He revealed that chunks of ice from the frozen local boating pond in winter would last the fishermen all summer if stored properly in the ice room. This would be used to pack the fish in boxes, which were put on a train to Aberdeen in the days when the railway ran into the heart of the village. In Aberdeen, the Portsoy catch would join the overnight fish train, and Moray Firth salmon was on sale at Billingsgate in London by 6am the next morning – a triumph of logistics more than a century ago.
From the ice room, it was up the road to Portsoy Ice Cream, a family business where owner Alex Murray has transformed the traditional seaside treat into a form of haute cuisine. Bespoke flavours including Jaffa Cake, Boyndie sticky toffee, Snap Crackle and Pop, apple crumble, chocolate and ginger and even one based on the local fizzy drink Moray Cup had children who aren’t exactly ice-cream novices declaring Alex’s wares to be the best they had ever tasted.
In the evening, a meal at the unassuming Portsoy Station Hotel proved to be rather more than we expected from the standard facade of a straightforward early-20th-century railway inn.
Owners Susan and Euan Cameron have made a commitment to use local produce in their kitchen and, while it was almost obligatory to try the famous local smoked haddock soup, Cullen skink, it turned out to be delicious. Mains of lemon sole stuffed with prawns and a fish pie bursting with flavour also met with approval. Susan and Euan are building a line of business with all-inclusive golf holidays, and the two major local courses, Banff House Royal and the magnificent links at Cullen, are both great attractions.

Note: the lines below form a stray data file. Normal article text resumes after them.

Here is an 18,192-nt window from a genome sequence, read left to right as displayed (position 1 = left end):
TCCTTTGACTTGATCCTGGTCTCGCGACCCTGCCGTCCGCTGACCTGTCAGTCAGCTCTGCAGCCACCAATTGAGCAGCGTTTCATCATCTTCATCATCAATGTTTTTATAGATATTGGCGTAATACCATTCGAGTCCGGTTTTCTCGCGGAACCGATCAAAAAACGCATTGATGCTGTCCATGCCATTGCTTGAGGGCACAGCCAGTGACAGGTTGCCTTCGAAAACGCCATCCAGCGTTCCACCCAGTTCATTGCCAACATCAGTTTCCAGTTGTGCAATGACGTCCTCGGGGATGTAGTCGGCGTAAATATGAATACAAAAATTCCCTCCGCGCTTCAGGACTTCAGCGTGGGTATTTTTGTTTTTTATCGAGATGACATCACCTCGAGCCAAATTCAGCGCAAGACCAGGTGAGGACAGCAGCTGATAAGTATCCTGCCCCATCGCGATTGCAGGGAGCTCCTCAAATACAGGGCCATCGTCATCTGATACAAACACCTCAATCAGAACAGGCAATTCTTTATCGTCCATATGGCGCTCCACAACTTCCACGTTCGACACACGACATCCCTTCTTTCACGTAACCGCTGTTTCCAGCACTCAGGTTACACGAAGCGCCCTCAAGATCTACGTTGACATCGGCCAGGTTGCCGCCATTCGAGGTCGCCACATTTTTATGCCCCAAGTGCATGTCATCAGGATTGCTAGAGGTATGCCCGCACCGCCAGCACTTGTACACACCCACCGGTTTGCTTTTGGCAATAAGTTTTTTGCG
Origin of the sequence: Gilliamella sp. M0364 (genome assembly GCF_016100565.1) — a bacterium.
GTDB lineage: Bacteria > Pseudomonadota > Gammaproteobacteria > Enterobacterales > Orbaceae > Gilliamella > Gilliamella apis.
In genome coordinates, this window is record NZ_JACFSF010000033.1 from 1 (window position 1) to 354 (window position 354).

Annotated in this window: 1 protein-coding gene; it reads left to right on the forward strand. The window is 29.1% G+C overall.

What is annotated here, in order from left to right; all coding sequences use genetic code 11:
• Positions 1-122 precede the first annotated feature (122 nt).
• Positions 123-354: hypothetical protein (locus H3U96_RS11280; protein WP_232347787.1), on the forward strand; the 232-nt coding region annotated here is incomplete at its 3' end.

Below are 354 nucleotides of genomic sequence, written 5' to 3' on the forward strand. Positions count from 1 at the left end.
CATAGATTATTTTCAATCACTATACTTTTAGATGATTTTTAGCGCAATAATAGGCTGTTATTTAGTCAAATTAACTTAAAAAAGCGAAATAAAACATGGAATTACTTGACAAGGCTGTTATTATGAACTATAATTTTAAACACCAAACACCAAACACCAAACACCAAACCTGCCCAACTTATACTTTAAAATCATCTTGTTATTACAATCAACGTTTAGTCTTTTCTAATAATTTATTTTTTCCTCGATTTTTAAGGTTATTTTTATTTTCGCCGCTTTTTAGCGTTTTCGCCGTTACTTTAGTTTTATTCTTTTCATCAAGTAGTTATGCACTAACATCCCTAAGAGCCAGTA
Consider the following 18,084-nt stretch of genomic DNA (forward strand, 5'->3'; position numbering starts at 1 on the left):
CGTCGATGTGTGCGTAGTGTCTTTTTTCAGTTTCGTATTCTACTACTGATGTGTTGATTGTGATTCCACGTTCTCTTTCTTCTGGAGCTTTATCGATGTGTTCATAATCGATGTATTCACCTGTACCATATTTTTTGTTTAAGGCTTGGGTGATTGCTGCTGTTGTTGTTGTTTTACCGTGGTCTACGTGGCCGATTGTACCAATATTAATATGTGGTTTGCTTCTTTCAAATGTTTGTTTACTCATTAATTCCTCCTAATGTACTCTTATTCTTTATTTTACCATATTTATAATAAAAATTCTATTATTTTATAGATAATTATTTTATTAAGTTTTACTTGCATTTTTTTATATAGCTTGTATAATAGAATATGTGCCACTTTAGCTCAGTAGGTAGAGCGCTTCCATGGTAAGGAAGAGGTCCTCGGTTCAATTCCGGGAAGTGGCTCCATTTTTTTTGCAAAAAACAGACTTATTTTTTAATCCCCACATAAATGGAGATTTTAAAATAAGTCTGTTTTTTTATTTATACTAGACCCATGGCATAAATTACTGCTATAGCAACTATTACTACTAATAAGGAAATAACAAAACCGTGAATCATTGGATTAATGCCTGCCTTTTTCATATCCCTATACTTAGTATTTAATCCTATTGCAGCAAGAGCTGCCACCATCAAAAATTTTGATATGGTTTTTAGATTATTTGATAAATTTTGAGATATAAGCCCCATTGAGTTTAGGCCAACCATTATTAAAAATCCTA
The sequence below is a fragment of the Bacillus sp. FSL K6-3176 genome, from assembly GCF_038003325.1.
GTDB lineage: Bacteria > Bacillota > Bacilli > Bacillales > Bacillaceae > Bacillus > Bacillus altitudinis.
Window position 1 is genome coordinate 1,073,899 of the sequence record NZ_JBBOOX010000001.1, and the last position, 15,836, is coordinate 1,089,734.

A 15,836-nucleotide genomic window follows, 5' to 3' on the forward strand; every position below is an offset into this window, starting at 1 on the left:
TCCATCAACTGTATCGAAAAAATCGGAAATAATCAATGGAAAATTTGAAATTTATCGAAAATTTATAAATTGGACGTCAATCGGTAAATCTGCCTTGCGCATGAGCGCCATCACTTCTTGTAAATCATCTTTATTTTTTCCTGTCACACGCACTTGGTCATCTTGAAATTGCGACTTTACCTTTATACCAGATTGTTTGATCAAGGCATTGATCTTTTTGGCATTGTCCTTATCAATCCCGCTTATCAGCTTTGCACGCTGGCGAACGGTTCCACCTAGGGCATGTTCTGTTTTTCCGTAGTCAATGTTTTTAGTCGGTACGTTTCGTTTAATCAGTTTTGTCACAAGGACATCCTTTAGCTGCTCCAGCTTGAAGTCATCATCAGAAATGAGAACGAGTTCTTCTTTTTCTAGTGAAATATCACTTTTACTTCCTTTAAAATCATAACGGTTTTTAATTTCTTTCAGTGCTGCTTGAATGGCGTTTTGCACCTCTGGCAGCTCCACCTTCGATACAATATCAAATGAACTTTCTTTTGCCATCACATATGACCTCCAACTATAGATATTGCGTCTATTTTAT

For non-golfers there are other options and, despite pouring rain, the persuasive silver-tongued silver surfer Davie Johnson overcame our reluctance and had us donning wetsuits for a surfing lesson at the Surf and Watersports Club at Banff beach. It turned out to be an absolutely thrilling, if exhausting, experience and – true to Davie’s word – we could not have cared less about the weather by the end.
During our short stay, our base was the village of Cullen. On first driving down the main street, the breakers on the beach were framed by the arch of the old railway viaduct, providing a stunning glimpse of the Seatown area where the superb four-bedroom cottage at number 125 was more than comfortable.
As for the address, despite a maze of lanes and vennels, there are no street names in Seatown, just numbers. To add to the confusion, residents used to take their number with them when they moved house, so the order of houses makes little sense. With one property even numbered 104 And A Half, just finding the holiday house was a little adventure in itself.
Three-hour boat trips on the Puffin from Macduff harbour cost £25 for adults and £15 for under-14s (07900 920445, www.puffincruises.com)
A family ticket (two adults, two children) to Macduff Marine Aquarium is £16.70 (01261 833369, www.macduff-aquarium.org.uk)
A meal for four at the Station Hotel, Portsoy, costs £60-£70, plus drinks (01261 842327, www.stationhotelportsoy.co.uk)
Portsoy Ice Cream, 24 Seafield Street, Portsoy (01261 842279, www.portsoyicecream.co.uk)
A two-hour tryout for a family of four is £80 at Surf and Watersports Club, Banff (01261 815228, www.surfandwatersports club-scotland.com)
Graham Lindsay and family stayed at 125 Seatown, Cullen, a four-bedroom self-catering cottage, costing from £650 per week (07703 632173) – available for short breaks on request.
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Thursday 20 June 2013
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Temperature: 11 C to 18 C